What are the Options for a PhD student who missed Postdoc Deadlines?

  • #1
Diracobama2181
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So I plan on defending my PhD in the summer. I want to continue my career as a physicist, however I have not applied for any postdocs yet, the reason being I technically have not gotten any published yet, however, I should be getting published within the next month. My question is what are my best options at the moment, do I just wait around to apply in Winter, and how long does it take to to start a postdoc after excepting? For what it is worth, my field of study is theoretical nuclear physics. Any advice is welcomed. Thanks.
 
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  • #2
There are some postdocs announced ”off season”, typically for funding reasons. They certainly do not grow on trees, but keep an eye out.

Apart from that, the main postdoc cycle will run with application deadlines in the end of the year and typically start in the fall of the next year (August/September). Depending on the position there may be some room for moving the start date, but do not count on it.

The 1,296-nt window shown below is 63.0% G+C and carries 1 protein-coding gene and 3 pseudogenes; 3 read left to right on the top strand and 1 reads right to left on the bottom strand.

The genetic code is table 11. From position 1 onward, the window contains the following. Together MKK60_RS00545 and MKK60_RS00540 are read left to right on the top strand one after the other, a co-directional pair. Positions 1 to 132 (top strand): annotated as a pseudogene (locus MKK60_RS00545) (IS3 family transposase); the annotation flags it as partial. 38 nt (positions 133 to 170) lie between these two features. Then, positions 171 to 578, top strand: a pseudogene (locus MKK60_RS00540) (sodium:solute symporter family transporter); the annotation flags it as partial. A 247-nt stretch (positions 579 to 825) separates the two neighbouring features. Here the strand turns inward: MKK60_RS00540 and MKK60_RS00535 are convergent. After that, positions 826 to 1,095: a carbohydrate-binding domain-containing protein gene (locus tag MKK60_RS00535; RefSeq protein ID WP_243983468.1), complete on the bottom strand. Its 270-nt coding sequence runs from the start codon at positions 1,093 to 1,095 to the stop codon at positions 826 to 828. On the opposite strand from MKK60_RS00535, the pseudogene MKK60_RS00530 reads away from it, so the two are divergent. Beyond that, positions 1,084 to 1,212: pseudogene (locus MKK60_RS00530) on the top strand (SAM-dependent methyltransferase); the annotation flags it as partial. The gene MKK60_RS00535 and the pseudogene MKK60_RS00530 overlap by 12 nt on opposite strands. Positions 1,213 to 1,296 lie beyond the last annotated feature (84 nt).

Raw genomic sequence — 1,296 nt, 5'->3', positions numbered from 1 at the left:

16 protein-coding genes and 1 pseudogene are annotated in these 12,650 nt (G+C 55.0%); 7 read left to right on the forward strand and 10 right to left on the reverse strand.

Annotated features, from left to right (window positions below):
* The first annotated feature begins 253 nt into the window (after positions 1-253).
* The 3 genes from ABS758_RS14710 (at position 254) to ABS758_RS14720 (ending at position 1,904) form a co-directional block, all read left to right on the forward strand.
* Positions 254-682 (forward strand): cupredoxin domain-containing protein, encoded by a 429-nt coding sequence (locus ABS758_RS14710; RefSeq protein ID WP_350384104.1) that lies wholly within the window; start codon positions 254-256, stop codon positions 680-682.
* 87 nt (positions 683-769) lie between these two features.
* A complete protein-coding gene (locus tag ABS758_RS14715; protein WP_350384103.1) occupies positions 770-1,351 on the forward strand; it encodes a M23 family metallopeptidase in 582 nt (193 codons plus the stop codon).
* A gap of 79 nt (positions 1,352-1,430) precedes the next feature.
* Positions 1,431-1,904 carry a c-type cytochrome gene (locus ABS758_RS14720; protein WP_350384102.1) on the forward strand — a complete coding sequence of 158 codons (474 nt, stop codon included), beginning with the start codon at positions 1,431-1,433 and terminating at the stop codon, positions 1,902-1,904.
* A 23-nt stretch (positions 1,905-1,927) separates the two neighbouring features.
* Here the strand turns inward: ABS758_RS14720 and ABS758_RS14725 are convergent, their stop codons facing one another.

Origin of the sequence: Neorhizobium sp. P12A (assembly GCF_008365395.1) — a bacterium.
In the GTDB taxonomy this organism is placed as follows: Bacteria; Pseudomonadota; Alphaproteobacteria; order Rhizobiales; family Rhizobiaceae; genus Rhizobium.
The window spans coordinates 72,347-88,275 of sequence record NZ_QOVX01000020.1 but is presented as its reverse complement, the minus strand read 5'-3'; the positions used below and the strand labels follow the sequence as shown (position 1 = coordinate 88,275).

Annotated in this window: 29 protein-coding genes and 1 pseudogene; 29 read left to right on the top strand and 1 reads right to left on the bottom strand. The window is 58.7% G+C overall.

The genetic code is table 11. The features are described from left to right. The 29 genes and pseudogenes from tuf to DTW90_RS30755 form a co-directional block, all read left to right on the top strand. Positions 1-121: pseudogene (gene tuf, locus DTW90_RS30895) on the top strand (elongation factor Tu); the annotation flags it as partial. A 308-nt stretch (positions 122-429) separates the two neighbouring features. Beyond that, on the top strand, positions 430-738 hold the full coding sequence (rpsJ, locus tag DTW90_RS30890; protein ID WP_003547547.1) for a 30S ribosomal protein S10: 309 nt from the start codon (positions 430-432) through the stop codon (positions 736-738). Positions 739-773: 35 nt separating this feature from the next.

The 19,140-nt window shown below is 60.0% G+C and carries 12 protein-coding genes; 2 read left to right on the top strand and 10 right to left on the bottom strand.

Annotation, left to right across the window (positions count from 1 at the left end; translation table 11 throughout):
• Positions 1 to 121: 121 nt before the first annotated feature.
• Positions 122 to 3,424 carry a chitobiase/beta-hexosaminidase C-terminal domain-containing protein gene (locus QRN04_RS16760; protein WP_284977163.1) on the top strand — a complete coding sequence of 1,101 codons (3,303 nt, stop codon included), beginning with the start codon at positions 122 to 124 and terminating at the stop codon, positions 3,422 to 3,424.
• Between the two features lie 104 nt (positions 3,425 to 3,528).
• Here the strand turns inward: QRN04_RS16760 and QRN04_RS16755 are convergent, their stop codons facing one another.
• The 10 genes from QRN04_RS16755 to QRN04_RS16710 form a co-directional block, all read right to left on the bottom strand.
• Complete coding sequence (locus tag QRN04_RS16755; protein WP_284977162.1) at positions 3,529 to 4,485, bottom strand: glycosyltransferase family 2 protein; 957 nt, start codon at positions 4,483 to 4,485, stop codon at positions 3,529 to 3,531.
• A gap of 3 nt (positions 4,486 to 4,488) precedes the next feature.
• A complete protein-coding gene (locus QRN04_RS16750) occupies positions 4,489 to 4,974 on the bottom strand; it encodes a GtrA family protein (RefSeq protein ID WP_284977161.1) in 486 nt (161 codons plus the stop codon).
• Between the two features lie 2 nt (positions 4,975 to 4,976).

If I were you, I would have applied in the previous cycle even if chances were slim. It would have given some experience in applying at least. Not yet having publications would not look good of course.

Your best bet (imo) is the next postdoc cycle* - assuming you graduate and publish. The first postdoc is always difficult to get. You are competing with people applying to do their second or third postdoc and already have had the opportunity to show their independence. If you do not have the means to handle unemployment for some time, you should also start thinking about what to do in a transition period. You also need to consider that getting a postdoc is not a given unless you have a stellar curriculum. Competition is fierce.

* I am saying this as someone who did apply during their last PhD year and graduated in the summer (I had 5 or 6 publications (hep-ph) at the time of application). I got some shortlists but no actual offers. During the summer I applied for external funding from several sources and obtained a Marie Curie fellowship that could start in January. It is also difficult but do also look for external sourves to bring your own money. Institutions will generally not say no to this. The time in between my graduation and starting the fellowship I remained hired as a PhD student even though I had graduated as the funding for my PhD was also external. I also had enough savings to last from January to the fall in case I would not have gotten the Marie Curie.
 
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